Originally Posted by pavetim
How many times i needto tell you guys I'm not charging a bad battery, I dont have batteries yet. And why? Isn't that the point of the converter, to convert shore power into 12 volts
Sorry... your "I'm working on batteries I just moved back from Japan"
in post 15 above suggested otherwise and I didn't read the whole thread.
Converters may put out enough current to charge a battery over 6-24 hours when plugged in...but NOT have enough current to drive the big electrics/hydraulics of a campers larger 12V needs alone. So....even if you don't have a battery...you need one.
Now...if you would like to check your CONVERTERS output and workings you can take the 12V battery from your car or truck (starting battery is just fine for the test.) Hook it up...then plug in to AC and put a volt meter on the battery terminals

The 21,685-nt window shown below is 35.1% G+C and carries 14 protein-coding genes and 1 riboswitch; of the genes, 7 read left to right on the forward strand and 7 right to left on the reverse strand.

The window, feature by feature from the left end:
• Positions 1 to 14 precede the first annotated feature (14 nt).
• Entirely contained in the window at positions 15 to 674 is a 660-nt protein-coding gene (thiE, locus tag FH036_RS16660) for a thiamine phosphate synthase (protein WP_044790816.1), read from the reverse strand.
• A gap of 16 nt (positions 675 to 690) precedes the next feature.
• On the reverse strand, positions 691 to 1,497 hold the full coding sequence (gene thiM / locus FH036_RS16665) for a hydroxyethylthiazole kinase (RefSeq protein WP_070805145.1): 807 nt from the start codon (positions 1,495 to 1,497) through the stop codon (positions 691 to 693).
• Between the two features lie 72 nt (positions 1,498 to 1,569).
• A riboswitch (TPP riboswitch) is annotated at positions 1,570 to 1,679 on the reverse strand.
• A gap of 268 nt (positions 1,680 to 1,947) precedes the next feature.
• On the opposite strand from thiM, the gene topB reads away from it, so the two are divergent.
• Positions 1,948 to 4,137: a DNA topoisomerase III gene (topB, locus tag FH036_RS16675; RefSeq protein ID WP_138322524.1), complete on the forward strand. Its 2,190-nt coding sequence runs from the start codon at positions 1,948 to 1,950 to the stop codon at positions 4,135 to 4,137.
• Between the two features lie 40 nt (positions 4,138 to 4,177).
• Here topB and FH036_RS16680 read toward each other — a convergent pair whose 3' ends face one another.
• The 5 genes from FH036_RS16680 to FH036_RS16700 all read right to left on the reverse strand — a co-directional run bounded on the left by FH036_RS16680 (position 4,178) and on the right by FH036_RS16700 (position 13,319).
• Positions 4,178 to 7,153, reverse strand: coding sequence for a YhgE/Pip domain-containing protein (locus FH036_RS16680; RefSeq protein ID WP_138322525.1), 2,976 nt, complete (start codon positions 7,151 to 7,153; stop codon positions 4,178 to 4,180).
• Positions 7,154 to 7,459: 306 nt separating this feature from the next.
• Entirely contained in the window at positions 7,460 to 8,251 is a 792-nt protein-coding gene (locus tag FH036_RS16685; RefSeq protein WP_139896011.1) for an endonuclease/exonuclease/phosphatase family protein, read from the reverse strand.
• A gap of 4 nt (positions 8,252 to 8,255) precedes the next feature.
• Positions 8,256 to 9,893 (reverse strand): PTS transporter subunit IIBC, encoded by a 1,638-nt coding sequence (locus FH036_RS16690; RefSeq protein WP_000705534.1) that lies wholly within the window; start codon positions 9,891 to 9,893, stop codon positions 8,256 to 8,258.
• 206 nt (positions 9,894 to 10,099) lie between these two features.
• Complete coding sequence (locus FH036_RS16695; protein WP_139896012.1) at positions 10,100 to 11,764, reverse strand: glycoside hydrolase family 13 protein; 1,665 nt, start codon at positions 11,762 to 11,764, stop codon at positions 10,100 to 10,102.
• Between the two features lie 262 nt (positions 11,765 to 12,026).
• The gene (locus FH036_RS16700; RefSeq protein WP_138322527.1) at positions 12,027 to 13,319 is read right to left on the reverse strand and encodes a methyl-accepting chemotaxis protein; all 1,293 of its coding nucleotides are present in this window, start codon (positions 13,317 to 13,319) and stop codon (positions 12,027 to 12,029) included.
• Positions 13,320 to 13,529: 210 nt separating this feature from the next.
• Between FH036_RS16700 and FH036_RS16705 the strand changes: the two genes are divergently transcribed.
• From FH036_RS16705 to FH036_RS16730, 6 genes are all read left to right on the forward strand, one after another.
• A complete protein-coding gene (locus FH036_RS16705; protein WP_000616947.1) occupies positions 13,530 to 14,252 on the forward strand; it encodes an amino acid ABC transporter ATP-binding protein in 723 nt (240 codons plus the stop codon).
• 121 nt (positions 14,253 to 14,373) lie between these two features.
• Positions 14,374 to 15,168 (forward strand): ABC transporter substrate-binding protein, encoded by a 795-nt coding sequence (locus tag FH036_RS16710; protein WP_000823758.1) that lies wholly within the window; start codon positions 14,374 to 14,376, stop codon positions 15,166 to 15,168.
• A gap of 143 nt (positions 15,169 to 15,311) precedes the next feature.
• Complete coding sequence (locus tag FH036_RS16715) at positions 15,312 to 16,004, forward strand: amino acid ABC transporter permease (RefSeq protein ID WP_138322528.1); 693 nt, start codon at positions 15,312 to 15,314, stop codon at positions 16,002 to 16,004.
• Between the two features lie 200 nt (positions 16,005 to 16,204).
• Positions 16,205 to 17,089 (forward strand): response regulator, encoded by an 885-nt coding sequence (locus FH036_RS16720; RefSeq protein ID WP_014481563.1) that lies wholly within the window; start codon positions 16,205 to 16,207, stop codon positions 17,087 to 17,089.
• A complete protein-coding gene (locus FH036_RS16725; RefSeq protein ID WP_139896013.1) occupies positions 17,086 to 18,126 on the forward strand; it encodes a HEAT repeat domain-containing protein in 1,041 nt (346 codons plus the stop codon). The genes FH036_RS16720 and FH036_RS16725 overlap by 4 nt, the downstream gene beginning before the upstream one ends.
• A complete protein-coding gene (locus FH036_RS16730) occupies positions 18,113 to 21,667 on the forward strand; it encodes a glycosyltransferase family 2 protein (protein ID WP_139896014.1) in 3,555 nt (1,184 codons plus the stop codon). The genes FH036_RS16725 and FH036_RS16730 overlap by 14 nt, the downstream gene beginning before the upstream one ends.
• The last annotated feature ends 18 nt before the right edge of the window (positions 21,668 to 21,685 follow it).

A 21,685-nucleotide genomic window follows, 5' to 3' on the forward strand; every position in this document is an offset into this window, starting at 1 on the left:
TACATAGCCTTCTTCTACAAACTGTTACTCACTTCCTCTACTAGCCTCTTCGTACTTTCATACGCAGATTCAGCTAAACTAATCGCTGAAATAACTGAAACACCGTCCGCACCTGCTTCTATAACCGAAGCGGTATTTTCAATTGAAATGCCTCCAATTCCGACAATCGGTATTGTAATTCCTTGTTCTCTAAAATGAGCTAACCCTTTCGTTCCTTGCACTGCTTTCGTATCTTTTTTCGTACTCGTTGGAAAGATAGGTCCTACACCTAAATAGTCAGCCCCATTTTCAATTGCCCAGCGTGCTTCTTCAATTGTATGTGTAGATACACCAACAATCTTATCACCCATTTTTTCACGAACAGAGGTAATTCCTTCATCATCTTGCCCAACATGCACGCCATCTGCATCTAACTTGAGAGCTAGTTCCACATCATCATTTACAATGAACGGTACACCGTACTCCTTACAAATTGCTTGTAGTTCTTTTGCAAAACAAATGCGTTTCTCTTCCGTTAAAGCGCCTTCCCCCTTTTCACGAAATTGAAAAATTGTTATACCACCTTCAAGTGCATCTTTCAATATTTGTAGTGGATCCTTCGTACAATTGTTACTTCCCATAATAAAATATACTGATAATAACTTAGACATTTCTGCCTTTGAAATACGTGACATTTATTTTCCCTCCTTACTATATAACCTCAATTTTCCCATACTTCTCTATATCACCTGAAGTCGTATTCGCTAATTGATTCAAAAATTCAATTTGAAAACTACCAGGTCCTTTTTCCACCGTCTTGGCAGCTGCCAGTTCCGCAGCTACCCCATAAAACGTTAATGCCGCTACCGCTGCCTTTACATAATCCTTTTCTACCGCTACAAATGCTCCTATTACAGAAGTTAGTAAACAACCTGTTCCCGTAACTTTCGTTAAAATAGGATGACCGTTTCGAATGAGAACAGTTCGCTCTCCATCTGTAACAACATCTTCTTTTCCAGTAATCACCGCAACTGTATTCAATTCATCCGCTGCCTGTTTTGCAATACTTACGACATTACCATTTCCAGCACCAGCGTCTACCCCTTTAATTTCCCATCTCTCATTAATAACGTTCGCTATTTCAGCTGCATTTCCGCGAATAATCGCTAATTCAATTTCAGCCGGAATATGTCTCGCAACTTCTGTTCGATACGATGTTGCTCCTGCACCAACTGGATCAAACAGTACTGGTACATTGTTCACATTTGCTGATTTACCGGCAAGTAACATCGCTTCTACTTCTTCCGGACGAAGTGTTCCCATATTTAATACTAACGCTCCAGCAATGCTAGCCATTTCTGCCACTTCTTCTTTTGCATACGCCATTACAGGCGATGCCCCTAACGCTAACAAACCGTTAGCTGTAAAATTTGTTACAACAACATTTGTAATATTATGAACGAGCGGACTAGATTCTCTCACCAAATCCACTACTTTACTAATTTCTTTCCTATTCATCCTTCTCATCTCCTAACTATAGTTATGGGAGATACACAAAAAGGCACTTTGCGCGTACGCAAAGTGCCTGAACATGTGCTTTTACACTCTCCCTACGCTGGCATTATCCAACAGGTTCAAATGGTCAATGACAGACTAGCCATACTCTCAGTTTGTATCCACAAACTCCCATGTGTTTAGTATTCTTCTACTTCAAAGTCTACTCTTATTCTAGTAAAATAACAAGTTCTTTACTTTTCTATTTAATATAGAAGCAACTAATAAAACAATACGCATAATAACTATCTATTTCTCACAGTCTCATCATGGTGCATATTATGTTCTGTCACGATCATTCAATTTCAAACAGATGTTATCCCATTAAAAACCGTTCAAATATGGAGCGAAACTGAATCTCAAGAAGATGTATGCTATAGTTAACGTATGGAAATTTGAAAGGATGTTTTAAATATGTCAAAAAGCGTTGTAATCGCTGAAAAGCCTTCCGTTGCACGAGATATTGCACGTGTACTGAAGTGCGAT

. You should see at LEAST 13.2V... and as much as 14.5 volts. If you do...the converter is working properly. If not...there is your problem...could be a simple fuse or breaker...so go back to the converter output terminals and check voltage there when plugged in. If you don't see more than 13.2 ...check the fuses and also check the AC voltage at the input to make sure the converter is GETTING AC120V...might be an AC circuit breaker. If you DO see more than 13.2V at the converter output but not at the battery..the problem is in the wiring or a fuse/breaker along the wiring. A continuity test on each wire is he first step.
Some campers require BOTH the converter and the battery to be working and you'll know once installing a battery whether your converter is working and if it is necessary because once the battery is in...you can test the jacks/slides.
A CLAMP AC/DC multimeter can show you how many amps your converter puts out to your installed battery....and how many your Tow Vehicle puts out which is good info to have so if you don't have a basic voltmeter already...suggest you get the AC/DC clamp version at about $50 bucks on Amazon.